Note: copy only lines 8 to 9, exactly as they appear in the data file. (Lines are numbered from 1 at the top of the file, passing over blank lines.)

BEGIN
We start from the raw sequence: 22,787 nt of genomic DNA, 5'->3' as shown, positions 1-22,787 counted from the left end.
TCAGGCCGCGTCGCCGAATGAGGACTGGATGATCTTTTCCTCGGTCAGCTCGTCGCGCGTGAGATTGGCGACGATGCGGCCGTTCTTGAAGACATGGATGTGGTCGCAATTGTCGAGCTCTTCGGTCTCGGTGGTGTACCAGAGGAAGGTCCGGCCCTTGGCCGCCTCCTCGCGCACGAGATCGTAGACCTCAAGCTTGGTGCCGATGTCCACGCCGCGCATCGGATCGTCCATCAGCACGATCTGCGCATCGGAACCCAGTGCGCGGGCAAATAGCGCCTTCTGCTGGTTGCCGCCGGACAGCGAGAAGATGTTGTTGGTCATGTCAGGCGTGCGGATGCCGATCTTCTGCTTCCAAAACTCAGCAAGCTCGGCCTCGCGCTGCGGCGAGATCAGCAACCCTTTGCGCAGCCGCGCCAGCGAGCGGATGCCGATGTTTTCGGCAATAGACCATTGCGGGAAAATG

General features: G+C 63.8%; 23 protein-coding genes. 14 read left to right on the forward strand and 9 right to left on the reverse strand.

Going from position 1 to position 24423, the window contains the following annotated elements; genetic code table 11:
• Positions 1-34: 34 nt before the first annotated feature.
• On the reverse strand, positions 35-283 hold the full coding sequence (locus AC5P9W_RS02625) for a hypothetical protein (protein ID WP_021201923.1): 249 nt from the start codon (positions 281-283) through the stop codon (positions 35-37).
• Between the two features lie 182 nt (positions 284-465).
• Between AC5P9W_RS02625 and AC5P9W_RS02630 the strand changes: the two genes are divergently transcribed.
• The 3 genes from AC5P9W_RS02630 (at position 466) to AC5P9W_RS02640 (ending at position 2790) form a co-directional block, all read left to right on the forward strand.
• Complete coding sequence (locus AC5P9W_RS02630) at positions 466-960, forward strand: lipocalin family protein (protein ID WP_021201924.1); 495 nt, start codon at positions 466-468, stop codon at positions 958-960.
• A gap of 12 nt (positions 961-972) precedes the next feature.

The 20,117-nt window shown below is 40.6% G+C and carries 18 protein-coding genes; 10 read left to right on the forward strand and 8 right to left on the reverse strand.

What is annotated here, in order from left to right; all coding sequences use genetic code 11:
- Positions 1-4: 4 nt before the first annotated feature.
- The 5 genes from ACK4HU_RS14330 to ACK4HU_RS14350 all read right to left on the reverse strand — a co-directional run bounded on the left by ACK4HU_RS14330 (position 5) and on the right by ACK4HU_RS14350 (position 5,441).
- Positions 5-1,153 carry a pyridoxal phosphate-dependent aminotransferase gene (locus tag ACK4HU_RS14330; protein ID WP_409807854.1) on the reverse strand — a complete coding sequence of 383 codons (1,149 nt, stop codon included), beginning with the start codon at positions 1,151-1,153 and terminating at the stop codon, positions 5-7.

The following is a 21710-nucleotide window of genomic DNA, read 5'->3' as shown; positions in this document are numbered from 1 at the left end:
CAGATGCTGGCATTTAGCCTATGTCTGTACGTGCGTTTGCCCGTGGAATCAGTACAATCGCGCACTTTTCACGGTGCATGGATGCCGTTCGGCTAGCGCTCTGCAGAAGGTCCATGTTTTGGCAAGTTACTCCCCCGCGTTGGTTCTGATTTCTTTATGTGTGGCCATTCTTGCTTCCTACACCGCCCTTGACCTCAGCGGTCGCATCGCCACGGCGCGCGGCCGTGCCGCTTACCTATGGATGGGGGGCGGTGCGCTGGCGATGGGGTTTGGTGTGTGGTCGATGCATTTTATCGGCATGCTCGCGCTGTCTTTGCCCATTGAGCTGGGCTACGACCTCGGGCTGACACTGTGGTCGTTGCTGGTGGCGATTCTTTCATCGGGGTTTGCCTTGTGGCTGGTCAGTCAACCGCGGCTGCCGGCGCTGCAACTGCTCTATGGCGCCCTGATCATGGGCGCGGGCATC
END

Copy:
• Between AC5P9W_RS02625 and AC5P9W_RS02630 the strand changes: the two genes are divergently transcribed.
• The 3 genes from AC5P9W_RS02630 (at position 466) to AC5P9W_RS02640 (ending at position 2790) form a co-directional block, all read left to right on the forward strand.